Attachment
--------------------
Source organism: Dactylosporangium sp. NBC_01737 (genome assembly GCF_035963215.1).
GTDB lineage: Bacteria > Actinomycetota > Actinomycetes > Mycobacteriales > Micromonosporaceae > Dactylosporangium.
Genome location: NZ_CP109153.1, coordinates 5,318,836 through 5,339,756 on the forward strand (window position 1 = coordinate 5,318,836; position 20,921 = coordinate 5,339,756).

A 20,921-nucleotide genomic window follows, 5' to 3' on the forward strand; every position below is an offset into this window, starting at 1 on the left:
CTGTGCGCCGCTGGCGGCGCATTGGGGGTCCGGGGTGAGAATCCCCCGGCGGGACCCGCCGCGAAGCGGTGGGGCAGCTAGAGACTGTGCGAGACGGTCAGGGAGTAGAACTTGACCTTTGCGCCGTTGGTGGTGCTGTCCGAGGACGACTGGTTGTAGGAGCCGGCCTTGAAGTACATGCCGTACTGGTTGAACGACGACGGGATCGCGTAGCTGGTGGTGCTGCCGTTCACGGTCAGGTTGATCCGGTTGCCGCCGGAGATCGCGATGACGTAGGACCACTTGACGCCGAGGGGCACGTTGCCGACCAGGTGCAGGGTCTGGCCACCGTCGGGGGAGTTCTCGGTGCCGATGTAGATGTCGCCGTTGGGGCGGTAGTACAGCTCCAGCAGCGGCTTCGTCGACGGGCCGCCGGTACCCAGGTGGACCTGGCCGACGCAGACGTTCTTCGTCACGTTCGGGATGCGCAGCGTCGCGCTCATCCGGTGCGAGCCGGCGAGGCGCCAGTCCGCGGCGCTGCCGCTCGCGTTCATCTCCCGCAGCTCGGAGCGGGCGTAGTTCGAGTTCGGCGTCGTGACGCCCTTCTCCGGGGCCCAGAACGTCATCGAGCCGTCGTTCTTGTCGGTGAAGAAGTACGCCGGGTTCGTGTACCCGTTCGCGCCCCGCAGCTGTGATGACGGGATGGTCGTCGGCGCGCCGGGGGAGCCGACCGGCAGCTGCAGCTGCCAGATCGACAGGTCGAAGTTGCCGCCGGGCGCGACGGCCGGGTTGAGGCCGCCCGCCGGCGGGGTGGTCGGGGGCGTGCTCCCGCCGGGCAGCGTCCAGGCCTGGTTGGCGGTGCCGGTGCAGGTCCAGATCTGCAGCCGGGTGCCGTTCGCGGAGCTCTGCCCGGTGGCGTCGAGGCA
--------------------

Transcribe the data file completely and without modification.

Source organism: Dactylosporangium sp. NBC_01737 (genome assembly GCF_035963215.1).
GTDB lineage: Bacteria > Actinomycetota > Actinomycetes > Mycobacteriales > Micromonosporaceae > Dactylosporangium.
Genome location: NZ_CP109153.1, coordinates 5,318,836 through 5,339,756 on the forward strand (window position 1 = coordinate 5,318,836; position 20,921 = coordinate 5,339,756).

A 20,921-nucleotide genomic window follows, 5' to 3' on the forward strand; every position below is an offset into this window, starting at 1 on the left:
CTGTGCGCCGCTGGCGGCGCATTGGGGGTCCGGGGTGAGAATCCCCCGGCGGGACCCGCCGCGAAGCGGTGGGGCAGCTAGAGACTGTGCGAGACGGTCAGGGAGTAGAACTTGACCTTTGCGCCGTTGGTGGTGCTGTCCGAGGACGACTGGTTGTAGGAGCCGGCCTTGAAGTACATGCCGTACTGGTTGAACGACGACGGGATCGCGTAGCTGGTGGTGCTGCCGTTCACGGTCAGGTTGATCCGGTTGCCGCCGGAGATCGCGATGACGTAGGACCACTTGACGCCGAGGGGCACGTTGCCGACCAGGTGCAGGGTCTGGCCACCGTCGGGGGAGTTCTCGGTGCCGATGTAGATGTCGCCGTTGGGGCGGTAGTACAGCTCCAGCAGCGGCTTCGTCGACGGGCCGCCGGTACCCAGGTGGACCTGGCCGACGCAGACGTTCTTCGTCACGTTCGGGATGCGCAGCGTCGCGCTCATCCGGTGCGAGCCGGCGAGGCGCCAGTCCGCGGCGCTGCCGCTCGCGTTCATCTCCCGCAGCTCGGAGCGGGCGTAGTTCGAGTTCGGCGTCGTGACGCCCTTCTCCGGGGCCCAGAACGTCATCGAGCCGTCGTTCTTGTCGGTGAAGAAGTACGCCGGGTTCGTGTACCCGTTCGCGCCCCGCAGCTGTGATGACGGGATGGTCGTCGGCGCGCCGGGGGAGCCGACCGGCAGCTGCAGCTGCCAGATCGACAGGTCGAAGTTGCCGCCGGGCGCGACGGCCGGGTTGAGGCCGCCCGCCGGCGGGGTGGTCGGGGGCGTGCTCCCGCCGGGCAGCGTCCAGGCCTGGTTGGCGGTGCCGGTGCAGGTCCAGATCTGCAGCCGGGTGCCGTTCGCGGAGCTCTGCCCGGTGGCGTCGAGGCA